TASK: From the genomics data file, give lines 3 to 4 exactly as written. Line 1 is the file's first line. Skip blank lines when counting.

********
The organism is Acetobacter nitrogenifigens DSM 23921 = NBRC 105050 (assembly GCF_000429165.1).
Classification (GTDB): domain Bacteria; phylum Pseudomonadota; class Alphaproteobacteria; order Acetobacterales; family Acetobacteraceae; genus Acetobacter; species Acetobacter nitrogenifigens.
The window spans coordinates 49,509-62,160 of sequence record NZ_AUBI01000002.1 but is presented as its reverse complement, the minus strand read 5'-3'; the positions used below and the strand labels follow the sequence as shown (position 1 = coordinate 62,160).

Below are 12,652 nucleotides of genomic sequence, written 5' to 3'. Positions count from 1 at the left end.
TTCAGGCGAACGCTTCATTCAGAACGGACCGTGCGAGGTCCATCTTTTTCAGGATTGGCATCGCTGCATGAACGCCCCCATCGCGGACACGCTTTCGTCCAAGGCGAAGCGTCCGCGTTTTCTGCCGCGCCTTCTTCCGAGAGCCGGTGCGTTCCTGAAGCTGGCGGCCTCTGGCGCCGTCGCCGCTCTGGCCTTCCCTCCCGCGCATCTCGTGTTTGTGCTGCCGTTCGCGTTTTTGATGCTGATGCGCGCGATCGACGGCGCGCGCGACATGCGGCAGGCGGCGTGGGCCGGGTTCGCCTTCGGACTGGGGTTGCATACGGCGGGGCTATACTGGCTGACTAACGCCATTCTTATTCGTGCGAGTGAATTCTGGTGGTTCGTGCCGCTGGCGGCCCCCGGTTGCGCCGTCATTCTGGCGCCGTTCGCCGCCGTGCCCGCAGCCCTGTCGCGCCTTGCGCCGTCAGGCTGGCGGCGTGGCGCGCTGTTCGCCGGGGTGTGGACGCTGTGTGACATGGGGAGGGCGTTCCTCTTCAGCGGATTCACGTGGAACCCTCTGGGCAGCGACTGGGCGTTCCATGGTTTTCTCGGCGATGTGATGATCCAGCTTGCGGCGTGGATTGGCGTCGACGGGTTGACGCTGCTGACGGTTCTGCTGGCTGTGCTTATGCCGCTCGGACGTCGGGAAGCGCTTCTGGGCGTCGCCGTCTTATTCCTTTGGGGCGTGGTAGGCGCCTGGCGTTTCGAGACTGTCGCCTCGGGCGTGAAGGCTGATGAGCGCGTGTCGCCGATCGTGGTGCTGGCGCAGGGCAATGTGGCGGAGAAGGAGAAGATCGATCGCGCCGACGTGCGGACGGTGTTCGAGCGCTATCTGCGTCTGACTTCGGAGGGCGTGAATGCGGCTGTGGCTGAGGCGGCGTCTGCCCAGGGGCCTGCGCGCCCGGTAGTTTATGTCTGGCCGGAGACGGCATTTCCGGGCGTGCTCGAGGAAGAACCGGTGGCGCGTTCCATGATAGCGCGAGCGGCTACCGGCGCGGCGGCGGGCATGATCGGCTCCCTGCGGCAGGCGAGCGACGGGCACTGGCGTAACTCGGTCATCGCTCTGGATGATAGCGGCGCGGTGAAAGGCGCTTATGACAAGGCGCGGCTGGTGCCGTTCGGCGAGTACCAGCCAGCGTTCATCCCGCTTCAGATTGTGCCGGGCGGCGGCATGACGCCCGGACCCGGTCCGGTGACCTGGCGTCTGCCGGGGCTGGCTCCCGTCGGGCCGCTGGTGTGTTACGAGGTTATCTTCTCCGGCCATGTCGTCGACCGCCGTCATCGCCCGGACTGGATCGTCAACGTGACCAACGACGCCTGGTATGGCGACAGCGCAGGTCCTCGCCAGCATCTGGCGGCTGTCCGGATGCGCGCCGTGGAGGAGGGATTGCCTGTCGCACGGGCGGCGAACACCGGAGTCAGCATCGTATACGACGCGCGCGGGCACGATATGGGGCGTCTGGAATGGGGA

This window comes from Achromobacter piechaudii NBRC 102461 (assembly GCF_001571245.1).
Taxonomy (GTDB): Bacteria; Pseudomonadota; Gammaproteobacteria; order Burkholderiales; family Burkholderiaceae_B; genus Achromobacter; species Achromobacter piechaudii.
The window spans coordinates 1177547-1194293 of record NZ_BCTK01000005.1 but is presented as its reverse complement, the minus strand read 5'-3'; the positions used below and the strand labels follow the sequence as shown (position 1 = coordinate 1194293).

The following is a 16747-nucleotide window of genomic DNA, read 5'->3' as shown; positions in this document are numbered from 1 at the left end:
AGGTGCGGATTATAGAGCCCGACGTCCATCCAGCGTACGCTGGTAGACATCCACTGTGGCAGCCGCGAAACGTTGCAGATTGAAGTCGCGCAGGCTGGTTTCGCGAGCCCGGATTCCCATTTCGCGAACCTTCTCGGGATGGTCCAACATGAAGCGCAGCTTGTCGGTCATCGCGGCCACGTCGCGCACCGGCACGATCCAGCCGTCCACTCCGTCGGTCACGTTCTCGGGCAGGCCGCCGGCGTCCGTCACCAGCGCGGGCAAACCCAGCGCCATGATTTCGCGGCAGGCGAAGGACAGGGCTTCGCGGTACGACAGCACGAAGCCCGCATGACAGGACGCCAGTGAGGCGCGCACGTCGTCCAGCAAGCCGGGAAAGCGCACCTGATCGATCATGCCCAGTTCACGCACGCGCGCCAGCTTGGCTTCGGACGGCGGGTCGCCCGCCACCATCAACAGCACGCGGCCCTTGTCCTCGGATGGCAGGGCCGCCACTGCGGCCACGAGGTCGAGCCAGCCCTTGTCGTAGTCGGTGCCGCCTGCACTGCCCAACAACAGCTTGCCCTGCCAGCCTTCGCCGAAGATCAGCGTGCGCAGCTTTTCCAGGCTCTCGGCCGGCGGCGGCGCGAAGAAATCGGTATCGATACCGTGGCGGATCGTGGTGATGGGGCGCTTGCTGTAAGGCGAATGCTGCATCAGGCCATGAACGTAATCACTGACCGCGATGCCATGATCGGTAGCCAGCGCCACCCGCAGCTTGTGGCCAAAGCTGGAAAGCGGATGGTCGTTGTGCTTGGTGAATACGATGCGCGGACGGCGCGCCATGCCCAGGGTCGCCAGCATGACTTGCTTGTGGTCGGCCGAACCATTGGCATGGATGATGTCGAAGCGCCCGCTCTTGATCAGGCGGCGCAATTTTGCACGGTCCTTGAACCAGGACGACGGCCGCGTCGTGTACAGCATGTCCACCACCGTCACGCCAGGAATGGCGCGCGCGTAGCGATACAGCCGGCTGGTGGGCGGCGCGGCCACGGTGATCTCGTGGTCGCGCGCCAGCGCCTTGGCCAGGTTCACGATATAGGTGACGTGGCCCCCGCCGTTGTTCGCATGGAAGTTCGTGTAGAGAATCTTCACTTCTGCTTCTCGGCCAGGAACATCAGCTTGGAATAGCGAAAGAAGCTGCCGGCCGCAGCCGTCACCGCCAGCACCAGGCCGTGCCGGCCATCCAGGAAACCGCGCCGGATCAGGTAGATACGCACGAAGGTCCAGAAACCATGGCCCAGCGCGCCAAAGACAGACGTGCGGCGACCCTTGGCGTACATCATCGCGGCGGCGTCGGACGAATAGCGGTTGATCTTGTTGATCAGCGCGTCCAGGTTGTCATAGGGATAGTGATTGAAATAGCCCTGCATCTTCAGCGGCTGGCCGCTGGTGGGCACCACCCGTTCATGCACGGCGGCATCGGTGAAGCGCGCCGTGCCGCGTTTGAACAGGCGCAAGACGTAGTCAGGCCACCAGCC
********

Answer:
The window spans coordinates 49,509-62,160 of sequence record NZ_AUBI01000002.1 but is presented as its reverse complement, the minus strand read 5'-3'; the positions used below and the strand labels follow the sequence as shown (position 1 = coordinate 62,160).

Below are 12,652 nucleotides of genomic sequence, written 5' to 3'. Positions count from 1 at the left end.